The city’s sprawling, patchwork supportive housing network is designed to provide homes and services for people who have experienced homelessness. But too often the model leads to unnecessary restrictions, inconsistencies and even glaring housing violations against vulnerable residents, according to the people who live there.

David Brand

Mike Anderson, an organizer with the Supportive Housing Organized and United Tenants (SHOUT).

New York City’s sprawling supportive housing network is managed by scores of nonprofits and funded by dozens of city, state and federal programs, all part of a system designed to provide homes and services for people who have experienced homelessness. But too often the model leads to unnecessary restrictions, inconsistencies and even glaring housing violations against vulnerable New Yorkers, according to the people who live there.

That’s why some of them have begun organizing.

A group of residents from Brooklyn, Manhattan and the Bronx united in April to form what they say is the first citywide supportive housing tenants union. For the past six months, Supportive Housing Organized and United Tenants (SHOUT) has met weekly over Zoom to strategize around policy, discuss the problems they face and learn more about their housing rights with the assistance of attorneys and advocates.

On Thursday, SHOUT will hold its first rally and press conference outside City Hall to back legislation that would compel supportive housing organizations to issue a bill of rights to all tenants.

The measure, Intro. 2176, would require the Department of Social Services to provide a written notice of tenants’ rights under state and local housing laws to every supportive housing tenant at move-in, lease renewal or upon request. It’s a straightforward but important step, said SHOUT organizer Xena Grandichelli.

“It lets people know, if you’re in supportive housing, these are your rights. It’s the rights that any other tenant in any other apartment building is afforded,” Grandichelli said. “It’s so we can bring legitimate complaints and we have a legal leg to stand on.”

Grandichelli cited her experiences at a Bronx supportive housing site, where she said staff enter units without providing notice and where broken elevators can complicate life for tenants. The provider, the Jewish Board, did not respond to requests for comment.

SHOUT has ramped up its advocacy as a new set of leaders prepare to take office, with many, including Mayor-elect Eric Adams, calling for an expansion of supportive housing in unused hotels and commercial buildings.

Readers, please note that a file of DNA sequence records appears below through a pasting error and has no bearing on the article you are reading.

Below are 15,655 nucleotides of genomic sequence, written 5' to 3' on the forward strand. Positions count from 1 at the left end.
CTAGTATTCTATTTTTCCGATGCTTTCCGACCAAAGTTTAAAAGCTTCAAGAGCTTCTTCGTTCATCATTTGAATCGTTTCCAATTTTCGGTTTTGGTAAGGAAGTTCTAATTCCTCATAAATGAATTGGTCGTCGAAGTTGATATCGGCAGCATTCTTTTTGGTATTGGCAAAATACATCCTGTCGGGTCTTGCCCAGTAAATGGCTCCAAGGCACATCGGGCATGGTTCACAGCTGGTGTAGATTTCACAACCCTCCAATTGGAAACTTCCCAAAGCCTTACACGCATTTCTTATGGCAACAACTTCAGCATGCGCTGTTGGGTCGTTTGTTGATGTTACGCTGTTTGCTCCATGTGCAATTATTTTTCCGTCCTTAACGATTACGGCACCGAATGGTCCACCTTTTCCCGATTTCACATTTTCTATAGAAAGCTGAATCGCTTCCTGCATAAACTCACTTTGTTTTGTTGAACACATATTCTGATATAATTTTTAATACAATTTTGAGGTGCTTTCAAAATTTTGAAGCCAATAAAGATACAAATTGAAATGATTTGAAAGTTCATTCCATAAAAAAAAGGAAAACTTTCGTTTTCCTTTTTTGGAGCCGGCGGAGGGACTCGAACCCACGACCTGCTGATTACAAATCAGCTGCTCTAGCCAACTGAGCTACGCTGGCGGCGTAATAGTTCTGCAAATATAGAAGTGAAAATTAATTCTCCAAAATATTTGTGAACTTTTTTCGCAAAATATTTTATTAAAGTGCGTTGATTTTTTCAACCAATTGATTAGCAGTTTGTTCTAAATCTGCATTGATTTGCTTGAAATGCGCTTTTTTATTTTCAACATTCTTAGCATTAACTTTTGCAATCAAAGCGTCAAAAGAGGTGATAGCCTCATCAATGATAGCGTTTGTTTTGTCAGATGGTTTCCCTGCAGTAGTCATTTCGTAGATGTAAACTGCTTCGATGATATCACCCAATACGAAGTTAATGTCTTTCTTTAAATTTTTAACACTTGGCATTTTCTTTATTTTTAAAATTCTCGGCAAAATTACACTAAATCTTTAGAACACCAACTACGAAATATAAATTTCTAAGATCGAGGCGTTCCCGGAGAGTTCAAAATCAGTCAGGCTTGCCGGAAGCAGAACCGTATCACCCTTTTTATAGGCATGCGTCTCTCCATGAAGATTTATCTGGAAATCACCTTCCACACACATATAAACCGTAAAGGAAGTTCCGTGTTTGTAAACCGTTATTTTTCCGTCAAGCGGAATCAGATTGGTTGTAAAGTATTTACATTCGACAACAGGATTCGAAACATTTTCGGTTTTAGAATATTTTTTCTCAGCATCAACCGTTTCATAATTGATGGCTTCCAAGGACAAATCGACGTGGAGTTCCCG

‘Not in a safe situation’

New York City’s first supportive housing apartments for people with mental illness opened inside single-room occupancy buildings (SROS) in the 1980s, fostering a supportive housing boom in the 1990s. The five boroughs are now home to 35,000 supportive housing units, according to the Supportive Housing Network of New York trade group, and more are in the pipeline.

Adams has made supportive housing a key feature of his plan to tackle chronic homelessness. He pledged in September to create another 25,000 apartments under the model, which includes apartment buildings run by nonprofits with on-site social services for formerly homeless New Yorkers, as well as about 16,000 “scattered-site” units located in privately owned properties where case managers and social workers make routine visits. In both cases, rents are typically covered through a mix of housing subsidies—with funding available specifically for people with mental illness or HIV/AIDS—and a portion of the tenant’s income.

But the various funding requirements, financial constraints and the number of parties involved can lead to restrictions for tenants. SHOUT members who spoke with City Limits in recent weeks described a one-size-fits-all approach for residents, regardless of their needs; pressure to transfer from one scattered-site unit to another, often with roommates and in unfamiliar neighborhoods; paternalistic policies for limiting overnight visits or collecting money for rent; restrictions that can make it hard to enter their homes; and a general lack of transparency. 

“I got involved with the group because I don’t have a rent receipt, I don’t have a copy of the house rules,” said SHOUT organizer Tracy Nuzzo. 

Nuzzo said she didn’t get a front door key for months after moving into a supportive housing site on the Upper West Side and that she had to wait for front desk staff members to let her in—a particular problem when the workers went on break.

Bay Ridge resident Michael Korn, another SHOUT organizer, subleases a studio apartment in a private building rented by the Institute for Community Living (ICL)—one of roughly 16,000 scattered-site supportive housing units in New York City—but said he was pressured last year to move into a shared apartment in Crown Heights with a person who smokes.